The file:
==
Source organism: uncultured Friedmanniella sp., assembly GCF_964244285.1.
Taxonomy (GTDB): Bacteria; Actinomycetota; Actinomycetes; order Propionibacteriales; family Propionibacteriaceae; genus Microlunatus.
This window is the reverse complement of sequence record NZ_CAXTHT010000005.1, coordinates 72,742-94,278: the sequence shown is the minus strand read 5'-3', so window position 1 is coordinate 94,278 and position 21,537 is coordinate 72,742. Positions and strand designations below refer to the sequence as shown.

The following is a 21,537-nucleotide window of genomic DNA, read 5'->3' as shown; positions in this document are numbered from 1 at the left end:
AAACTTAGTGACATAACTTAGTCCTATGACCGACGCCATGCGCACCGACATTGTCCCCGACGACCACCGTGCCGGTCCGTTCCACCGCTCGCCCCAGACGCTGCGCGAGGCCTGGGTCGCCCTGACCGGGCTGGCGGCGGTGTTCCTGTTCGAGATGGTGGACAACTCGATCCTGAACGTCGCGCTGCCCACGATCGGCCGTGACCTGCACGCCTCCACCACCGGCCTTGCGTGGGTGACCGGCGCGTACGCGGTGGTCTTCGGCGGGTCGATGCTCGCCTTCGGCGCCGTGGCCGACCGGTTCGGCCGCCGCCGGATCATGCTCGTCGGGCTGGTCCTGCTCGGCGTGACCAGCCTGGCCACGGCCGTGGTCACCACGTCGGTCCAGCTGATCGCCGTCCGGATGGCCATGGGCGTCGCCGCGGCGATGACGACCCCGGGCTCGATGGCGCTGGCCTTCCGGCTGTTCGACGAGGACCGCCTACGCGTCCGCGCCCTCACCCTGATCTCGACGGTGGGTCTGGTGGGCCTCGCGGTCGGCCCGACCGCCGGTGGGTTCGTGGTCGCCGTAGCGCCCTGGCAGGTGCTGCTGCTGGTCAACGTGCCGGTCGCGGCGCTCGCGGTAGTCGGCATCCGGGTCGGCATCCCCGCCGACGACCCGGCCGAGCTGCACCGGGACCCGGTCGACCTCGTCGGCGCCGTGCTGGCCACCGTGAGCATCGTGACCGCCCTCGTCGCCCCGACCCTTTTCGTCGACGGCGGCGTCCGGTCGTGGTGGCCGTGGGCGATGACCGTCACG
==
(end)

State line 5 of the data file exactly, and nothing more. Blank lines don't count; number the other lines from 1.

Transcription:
AAACTTAGTGACATAACTTAGTCCTATGACCGACGCCATGCGCACCGACATTGTCCCCGACGACCACCGTGCCGGTCCGTTCCACCGCTCGCCCCAGACGCTGCGCGAGGCCTGGGTCGCCCTGACCGGGCTGGCGGCGGTGTTCCTGTTCGAGATGGTGGACAACTCGATCCTGAACGTCGCGCTGCCCACGATCGGCCGTGACCTGCACGCCTCCACCACCGGCCTTGCGTGGGTGACCGGCGCGTACGCGGTGGTCTTCGGCGGGTCGATGCTCGCCTTCGGCGCCGTGGCCGACCGGTTCGGCCGCCGCCGGATCATGCTCGTCGGGCTGGTCCTGCTCGGCGTGACCAGCCTGGCCACGGCCGTGGTCACCACGTCGGTCCAGCTGATCGCCGTCCGGATGGCCATGGGCGTCGCCGCGGCGATGACGACCCCGGGCTCGATGGCGCTGGCCTTCCGGCTGTTCGACGAGGACCGCCTACGCGTCCGCGCCCTCACCCTGATCTCGACGGTGGGTCTGGTGGGCCTCGCGGTCGGCCCGACCGCCGGTGGGTTCGTGGTCGCCGTAGCGCCCTGGCAGGTGCTGCTGCTGGTCAACGTGCCGGTCGCGGCGCTCGCGGTAGTCGGCATCCGGGTCGGCATCCCCGCCGACGACCCGGCCGAGCTGCACCGGGACCCGGTCGACCTCGTCGGCGCCGTGCTGGCCACCGTGAGCATCGTGACCGCCCTCGTCGCCCCGACCCTTTTCGTCGACGGCGGCGTCCGGTCGTGGTGGCCGTGGGCGATGACCGTCACG